So, let me pass the question on to you: what important truth do very few people agree with you on?

(Thanks to +Alex Scrivener for pointing out this question to me. Photo by Lisa Brewster: https://www.flickr.com/photos/sophistechate/)
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Work
Employment
  • WIS International
    2012 - present
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Currently
Washington
Previously
Lapeer, MI
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But to love something despite. To know the flaws and love them, too. That is rare, and pure, and perfect.
Introduction
"Capitalism is the fullest expression of anarchism, and anarchism is the fullest expression of capitalism." - Murray Rothbard

I read.  I write.  I play Video Games.  Anything else you want to know, you can ask.  <smile>

I'm presently reading Zen and the Art of Motorcycle Maintenance.

Books Read Recently:

The Diamond Age by Neal Stephenson

A Dance with Dragons by George R.R. Martin

Books I might read soon:

Ulysses by James Joyce

The Dragonbone Chair by Tad Williams

Things I'm Excited For:

The Last Guardian (game by Fumito Ueda)

Book three of the Kingkiller Chronicles (Patrick Rothfuss)

Book 2 of the Stormlight Archive (Brandon Sanderson)

The Familiar (Danielewski's new 27 volume epic)
Education
  • Lapeer East High School
    2005 - 2009
Basic Information
Gender
Male
Matthew Soddy's +1's are the things they like, agree with, or want to recommend.
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(Sample) Size Matters
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Google Voice
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Make cheap international calls with your Google number. Send free text messages. Place calls and send text messages showing your Google numb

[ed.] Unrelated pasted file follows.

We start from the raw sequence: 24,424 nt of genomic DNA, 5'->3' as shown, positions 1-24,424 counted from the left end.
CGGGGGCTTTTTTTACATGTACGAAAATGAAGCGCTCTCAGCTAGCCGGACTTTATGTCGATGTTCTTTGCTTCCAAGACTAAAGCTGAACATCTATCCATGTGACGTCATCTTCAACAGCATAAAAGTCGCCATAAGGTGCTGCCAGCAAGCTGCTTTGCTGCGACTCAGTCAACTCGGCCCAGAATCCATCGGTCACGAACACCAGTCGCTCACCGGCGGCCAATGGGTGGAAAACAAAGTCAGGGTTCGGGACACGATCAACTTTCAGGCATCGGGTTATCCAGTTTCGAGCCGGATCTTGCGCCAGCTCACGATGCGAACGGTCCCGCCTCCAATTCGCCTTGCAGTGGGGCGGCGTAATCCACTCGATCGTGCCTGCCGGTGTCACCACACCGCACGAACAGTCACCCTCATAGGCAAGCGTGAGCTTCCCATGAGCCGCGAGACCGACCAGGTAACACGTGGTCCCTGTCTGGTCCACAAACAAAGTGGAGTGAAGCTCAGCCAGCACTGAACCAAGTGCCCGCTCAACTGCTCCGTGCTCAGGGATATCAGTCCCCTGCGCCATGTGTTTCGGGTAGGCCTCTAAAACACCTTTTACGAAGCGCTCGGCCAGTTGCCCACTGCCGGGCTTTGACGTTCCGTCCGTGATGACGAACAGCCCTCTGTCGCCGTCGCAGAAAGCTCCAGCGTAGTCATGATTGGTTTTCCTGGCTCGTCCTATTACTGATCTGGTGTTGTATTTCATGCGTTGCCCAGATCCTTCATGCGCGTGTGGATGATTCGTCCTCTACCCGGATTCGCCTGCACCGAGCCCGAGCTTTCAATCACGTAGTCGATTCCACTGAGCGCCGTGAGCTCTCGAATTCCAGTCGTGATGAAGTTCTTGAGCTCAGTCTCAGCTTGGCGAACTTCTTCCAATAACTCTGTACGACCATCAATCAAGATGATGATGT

Google Play Music
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Google Play Music makes it easy to discover, play and share the music you love on Android and the web. With our new All Access service, you

Holding On for Life
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Shop Google Play on the web. Purchase and enjoy instantly on your Android phone or tablet without the hassle of syncing.

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Replace your bank with a smarter way to save and spend.• See your transactions appear in seconds on your Android device. • Know instantly ho

Google Maps - Apps on Android Market
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Download the latest release of Google Maps, and never carry a paper map again. Get Google Maps with Navigation (Beta), Places, and Latitude

Google+ - Apps on Android Market
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The Google+ Project
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The Google+ project makes sharing online more like sharing in real life. Take the interactive tour for a quick look at five of the first key

Pandora Internet Radio - Find New Music, Listen to Free Web Radio
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Pandora is the music discovery service that helps you find new music based on your old and current favorites. Create custom internet radio s

Pandora® internet radio
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Pandora radio is a personalized radio service that streams music on your phone. Pandora® internet radio is your own FREE personalized radio

Google Books
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Use Google Books to read over 3 million ebooks on the go. Build your ebooks library in the cloud with Google Books: jump right into a bestse

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Don't Look Back is a short game I made in 2009.This is a completely free game, not "free to play"; there are no in-app purchases or any of t

Food: ExcellentDecor: ExcellentService: Excellent
Public - a year ago
reviewed a year ago
Really great atmosphere, and the open mic night on Sunday has a few really top notch performers. Seriously - check them out.
Public - a year ago
reviewed a year ago
2 reviews